Does health insurance status affect childhood cancer survival?
A new study examines whether insurance status may affect survival in children diagnosed with cancer. Published early online in CANCER, a peer-reviewed journal of the American Cancer Society, the findings suggest largely similar survival trends between privately insured children and those with Medicaid at diagnosis, with slight evidence for an increased risk of cancer death in children who were uninsured at diagnosis.
An estimated 10,380 US children younger than 15 years of age are diagnosed with cancer each year, and although survival rates have increased, differences have been reported based on cancer type and race/ethnicity. However, the association between health insurance status and childhood cancer survival has not been well-studied.
To further investigate this issue, a team led by Kimberly Johnson, MPH, PhD of Washington University in St. Louis, MO and Rohit Ojha, DrPH of JPS Health Network in Fort Worth, TX examined information from the Surveillance, Epidemiology, and End Results (SEER) cancer registry, which publishes cancer incidence and survival data from population-based cancer registries covering approximately 28 percent of the US population. The team specifically looked at data on cancers diagnosed among children aged younger than 15 years old from 2007 to 2009.
"Prior studies have suggested that adolescents and young adults who were uninsured or covered by Medicaid had poor survival after cancer diagnosis. We wanted to evaluate if health insurance coverage (as well as the type of coverage) has an impact on cancer mortality in children," said Dr. Ojha.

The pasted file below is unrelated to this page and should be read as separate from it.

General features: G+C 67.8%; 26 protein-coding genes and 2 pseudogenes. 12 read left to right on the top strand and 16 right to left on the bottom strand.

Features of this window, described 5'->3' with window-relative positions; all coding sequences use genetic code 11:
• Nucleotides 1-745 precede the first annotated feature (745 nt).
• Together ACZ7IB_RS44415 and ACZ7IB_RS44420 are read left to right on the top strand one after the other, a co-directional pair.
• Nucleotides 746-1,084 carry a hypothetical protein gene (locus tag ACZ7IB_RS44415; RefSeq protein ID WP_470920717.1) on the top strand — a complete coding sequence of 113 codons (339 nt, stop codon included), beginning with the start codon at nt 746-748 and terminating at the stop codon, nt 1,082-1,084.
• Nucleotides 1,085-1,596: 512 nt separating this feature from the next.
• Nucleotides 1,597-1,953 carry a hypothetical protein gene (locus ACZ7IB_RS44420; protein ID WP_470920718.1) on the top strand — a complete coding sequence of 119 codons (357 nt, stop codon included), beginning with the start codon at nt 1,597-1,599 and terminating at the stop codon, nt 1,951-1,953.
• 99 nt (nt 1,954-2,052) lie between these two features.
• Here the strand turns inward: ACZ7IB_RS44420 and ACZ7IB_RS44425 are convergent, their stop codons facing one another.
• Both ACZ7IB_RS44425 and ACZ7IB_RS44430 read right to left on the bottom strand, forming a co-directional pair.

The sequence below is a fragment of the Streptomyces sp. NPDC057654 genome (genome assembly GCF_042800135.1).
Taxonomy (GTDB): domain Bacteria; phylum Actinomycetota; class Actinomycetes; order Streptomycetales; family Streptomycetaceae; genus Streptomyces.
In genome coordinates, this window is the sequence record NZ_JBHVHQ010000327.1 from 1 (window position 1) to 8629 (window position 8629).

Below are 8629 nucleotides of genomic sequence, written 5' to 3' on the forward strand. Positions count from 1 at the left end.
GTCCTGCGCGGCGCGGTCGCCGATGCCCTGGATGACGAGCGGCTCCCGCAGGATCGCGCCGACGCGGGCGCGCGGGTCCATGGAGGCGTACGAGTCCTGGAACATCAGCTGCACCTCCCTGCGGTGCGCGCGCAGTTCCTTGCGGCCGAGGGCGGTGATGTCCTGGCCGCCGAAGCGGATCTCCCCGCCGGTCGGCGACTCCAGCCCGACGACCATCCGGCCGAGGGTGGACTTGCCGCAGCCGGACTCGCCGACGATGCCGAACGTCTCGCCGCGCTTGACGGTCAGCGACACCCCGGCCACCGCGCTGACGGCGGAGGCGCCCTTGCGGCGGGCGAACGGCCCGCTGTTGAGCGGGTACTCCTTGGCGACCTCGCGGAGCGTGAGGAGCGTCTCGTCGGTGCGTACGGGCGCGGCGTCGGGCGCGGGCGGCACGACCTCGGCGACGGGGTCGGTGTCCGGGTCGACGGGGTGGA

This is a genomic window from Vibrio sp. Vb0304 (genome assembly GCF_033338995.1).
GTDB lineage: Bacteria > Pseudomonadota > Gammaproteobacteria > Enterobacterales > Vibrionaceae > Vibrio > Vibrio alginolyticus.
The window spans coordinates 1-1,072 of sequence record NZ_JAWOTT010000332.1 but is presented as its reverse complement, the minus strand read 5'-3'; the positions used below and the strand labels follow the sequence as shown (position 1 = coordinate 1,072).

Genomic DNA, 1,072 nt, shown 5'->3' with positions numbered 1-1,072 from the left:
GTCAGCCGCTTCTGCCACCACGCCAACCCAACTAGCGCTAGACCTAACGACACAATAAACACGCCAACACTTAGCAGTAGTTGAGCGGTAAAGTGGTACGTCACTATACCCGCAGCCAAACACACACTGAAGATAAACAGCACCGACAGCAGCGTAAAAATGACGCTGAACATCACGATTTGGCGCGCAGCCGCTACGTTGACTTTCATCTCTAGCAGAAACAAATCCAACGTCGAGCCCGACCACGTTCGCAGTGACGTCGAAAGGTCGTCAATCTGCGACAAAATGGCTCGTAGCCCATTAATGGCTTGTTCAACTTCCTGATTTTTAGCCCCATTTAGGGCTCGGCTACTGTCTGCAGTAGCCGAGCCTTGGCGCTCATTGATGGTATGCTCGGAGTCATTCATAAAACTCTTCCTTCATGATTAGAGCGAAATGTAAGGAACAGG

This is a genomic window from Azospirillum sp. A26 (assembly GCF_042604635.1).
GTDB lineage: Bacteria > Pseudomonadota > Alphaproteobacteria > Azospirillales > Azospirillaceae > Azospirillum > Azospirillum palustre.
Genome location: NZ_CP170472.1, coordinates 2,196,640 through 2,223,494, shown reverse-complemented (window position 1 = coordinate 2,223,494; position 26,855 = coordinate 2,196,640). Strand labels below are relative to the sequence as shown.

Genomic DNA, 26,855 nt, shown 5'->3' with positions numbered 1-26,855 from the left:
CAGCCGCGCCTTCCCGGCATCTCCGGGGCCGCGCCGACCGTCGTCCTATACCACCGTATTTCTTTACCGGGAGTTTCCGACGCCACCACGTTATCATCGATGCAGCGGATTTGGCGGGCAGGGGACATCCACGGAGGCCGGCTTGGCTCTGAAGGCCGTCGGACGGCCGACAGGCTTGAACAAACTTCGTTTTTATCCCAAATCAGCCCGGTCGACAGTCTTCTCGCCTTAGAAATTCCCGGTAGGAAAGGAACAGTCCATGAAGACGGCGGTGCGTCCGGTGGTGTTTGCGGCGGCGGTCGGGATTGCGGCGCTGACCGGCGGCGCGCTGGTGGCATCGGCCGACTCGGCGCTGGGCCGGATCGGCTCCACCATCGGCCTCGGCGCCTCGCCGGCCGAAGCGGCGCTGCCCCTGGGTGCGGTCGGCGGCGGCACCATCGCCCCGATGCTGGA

Among 8219 individuals with childhood cancer (131 without insurance, 2838 with Medicaid, and 4297 with private insurance) who were followed for five years, average survival was 1.32 months shorter for uninsured children and 0.62 months shorter for children with Medicaid, when compared with those with private insurance. Children who were uninsured had a 26 percent higher risk of cancer death than those who were privately insured at diagnosis, whereas the risk for those with Medicaid was similar to those with private insurance at diagnosis.
The findings suggest that cancer survival is largely similar between children with Medicaid and those with private insurance at diagnosis; however, slightly inferior survival was observed for those who were uninsured. This latter result is based on a small number of uninsured children, and should be interpreted cautiously. Also, additional studies are needed to confirm and clarify reasons for these patterns.
"Our findings support the idea that Medicaid is comparable to private insurance for kids with cancer, meaning that, in this setting at least, it is not inferior. This contributes to policy discussion on Medicaid expansion by providing evidence that public outlays on Medicaid are well spent," said Dr. Johnson.